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JOAQUIN DE HINOJOSA LAND GRANT
JOAQUÍN DE HINOJOSA LAND GRANT. The oldest and largest land grant in Texas was made by the king of Spain to Fray Joaquín de Hinojosa in May of 1692. Hinojosa, a Franciscan friar, worked with the Tigua Indians, who lived in the El Paso area. During an inspection by Governor Diego de Vargas, Hinojosa requested autos of possession of the missions at El Paso, San Lorenzo, Senecú, Ysleta, and Socorro. The friar also requested additional land to sustain each mission. Hinojosa not only sought control of church property but also responsibility for the Indians who lived on or near each mission. Though Vargas was willing to grant civil control of church lands to Hinojosa, he was reluctant to give the missionary authority over the Indians. After inspecting each of the missions, Vargas recommended that a grant, totaling 177,136 acres, be issued to Hinojosa. The viceroy followed through with Vargas's suggestion and, in a somewhat unusual move, granted the deed to Hinojosa as both a private individual and a representative of the church. This dual ownership later led to confusion and court battles over title to a strip of land that runs along the Rio Grande in El Paso and Hudspeth counties (see CHAMIZAL DISPUTE).
A century later, a descendent of Hinojosa's, Capt. Juan José Hinojosa Ballí II, petitioned the chief justice of Reynosa to confirm in his name the grant left by his great uncle, Fray Joaquín de Hinojosa. The petition alleged that since Fray Hinojosa had actually lived and worked on the forty leagues of land in question, it should go to his heirs and not to the church. After a resurvey of the land, Viceroy Miguel de la Grúa Talamanca y Branciforte issued a decree confirming the grant as one made to an individual and cited Captain Ballí as the legal heir. Ballí died in 1804 in Altamira prison in San Carlos awaiting trial on smuggling charges. He left no children, and the title to the land fell into the hands of the Ballí family. In 1911 Ignacio Ballí acquired a warranty deed that consolidated the interests of thirty descendents of the original grantee. Ignacio Ballí then transferred the deed to Elizabeth C. Hendrix of Chicago. When Mrs. Hendrix recorded her deed in March 1915 at the El Paso county clerk's office, controversy flared among landowners in the El Paso valley. Hendrix published a public notice stating that she would issue deeds free of charge to persons already occupying land within the grant. She hoped to sell the unoccupied land, but promised to donate half of all profits to a fund for establishing local private schools for Mexican Americans. Mrs. Hendrix's claim was immediately questioned by those landowners who held title from the state of Texas. When one of them, Daisy Hoffman, sued Hendrix in 1918, the Texas Supreme Court decided that Hendrix and Ballí's deeds were not valid since they were backed by a copy of the original grant rather than the original. After a disappointing search of Mexican archives for the original, Mrs. Hendrix withdrew her claim in 1922. Since the 1920s there have been no further attempts from the Hinojosa-Ballí family to reestablish their claim.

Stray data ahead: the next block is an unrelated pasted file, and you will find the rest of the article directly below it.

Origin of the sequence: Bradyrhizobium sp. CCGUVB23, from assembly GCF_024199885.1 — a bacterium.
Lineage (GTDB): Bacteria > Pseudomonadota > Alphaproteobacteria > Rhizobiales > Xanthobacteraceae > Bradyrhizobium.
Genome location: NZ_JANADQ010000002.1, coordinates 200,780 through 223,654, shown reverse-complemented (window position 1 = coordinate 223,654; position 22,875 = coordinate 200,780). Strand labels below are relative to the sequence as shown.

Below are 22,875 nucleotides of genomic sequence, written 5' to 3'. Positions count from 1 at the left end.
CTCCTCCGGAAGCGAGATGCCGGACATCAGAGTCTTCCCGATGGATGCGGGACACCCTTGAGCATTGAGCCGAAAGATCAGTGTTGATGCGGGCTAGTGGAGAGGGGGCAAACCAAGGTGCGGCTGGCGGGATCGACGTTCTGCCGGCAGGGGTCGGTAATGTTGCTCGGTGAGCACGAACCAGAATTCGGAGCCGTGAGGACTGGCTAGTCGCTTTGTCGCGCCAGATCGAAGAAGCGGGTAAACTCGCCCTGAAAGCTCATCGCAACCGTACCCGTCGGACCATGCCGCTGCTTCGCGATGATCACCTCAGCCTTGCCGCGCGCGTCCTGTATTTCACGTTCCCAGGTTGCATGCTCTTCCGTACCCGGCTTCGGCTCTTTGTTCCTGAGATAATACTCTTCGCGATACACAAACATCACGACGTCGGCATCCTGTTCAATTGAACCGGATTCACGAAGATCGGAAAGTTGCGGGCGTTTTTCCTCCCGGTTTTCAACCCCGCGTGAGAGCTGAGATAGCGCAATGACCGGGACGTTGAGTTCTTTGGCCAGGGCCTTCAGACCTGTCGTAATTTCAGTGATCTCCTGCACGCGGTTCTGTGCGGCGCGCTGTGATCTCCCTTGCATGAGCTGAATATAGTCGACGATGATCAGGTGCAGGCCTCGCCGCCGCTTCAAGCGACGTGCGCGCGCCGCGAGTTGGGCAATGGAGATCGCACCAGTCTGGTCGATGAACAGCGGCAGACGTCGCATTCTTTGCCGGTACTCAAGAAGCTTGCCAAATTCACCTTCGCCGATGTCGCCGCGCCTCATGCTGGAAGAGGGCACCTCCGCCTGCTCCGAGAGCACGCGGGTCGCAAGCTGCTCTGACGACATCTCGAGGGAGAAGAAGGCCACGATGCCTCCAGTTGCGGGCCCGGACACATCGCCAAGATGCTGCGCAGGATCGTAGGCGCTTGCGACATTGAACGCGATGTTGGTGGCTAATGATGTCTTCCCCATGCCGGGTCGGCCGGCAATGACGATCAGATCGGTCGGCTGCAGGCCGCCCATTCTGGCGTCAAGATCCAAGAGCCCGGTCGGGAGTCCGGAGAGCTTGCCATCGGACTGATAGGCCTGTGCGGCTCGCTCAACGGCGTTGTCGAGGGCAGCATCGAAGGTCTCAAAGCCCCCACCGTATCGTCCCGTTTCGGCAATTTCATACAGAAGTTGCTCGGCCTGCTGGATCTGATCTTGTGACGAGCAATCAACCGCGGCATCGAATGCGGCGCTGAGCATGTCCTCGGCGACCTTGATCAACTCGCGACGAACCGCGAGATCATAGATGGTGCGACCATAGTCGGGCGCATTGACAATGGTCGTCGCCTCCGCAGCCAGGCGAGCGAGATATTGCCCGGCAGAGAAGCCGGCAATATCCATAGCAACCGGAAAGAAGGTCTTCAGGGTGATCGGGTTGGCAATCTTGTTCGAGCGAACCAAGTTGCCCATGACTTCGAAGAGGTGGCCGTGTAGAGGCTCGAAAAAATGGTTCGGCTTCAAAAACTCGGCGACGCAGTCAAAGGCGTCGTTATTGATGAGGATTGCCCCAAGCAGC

BIBLIOGRAPHY:J. J. Bowden, Spanish and Mexican Land Grants in the Chihuahuan Acquisition (El Paso: Texas Western Press, 1971). Carlos E. Castañeda, Our Catholic Heritage in Texas (7 vols., Austin: Von Boeckmann-Jones, 1936–58; rpt., New York: Arno, 1976). Florence J. Scott, Historical Heritage of the Lower Rio Grande (San Antonio: Naylor, 1937; rev. ed., Waco: Texian, 1966; rpt., Rio Grande City, Texas: La Retama Press, 1970). Florence J. Scott, Royal Land Grants North of the Rio Grande, 1777–1821 (Waco: Texian Press, 1969). Vina Walz, History of the El Paso Area, 1680–1692 (Ph.D. dissertation, University of New Mexico, 1951).
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The following, adapted from the Chicago Manual of Style, 15th edition, is the preferred citation for this article.Handbook of Texas Online, Herminia Ballí de Chavana, "Joaquin De Hinojosa Land Grant," accessed April 25, 2017, http://www.tshaonline.org/handbook/online/articles/mnjsd.
Uploaded on June 15, 2010. Published by the Texas State Historical Association.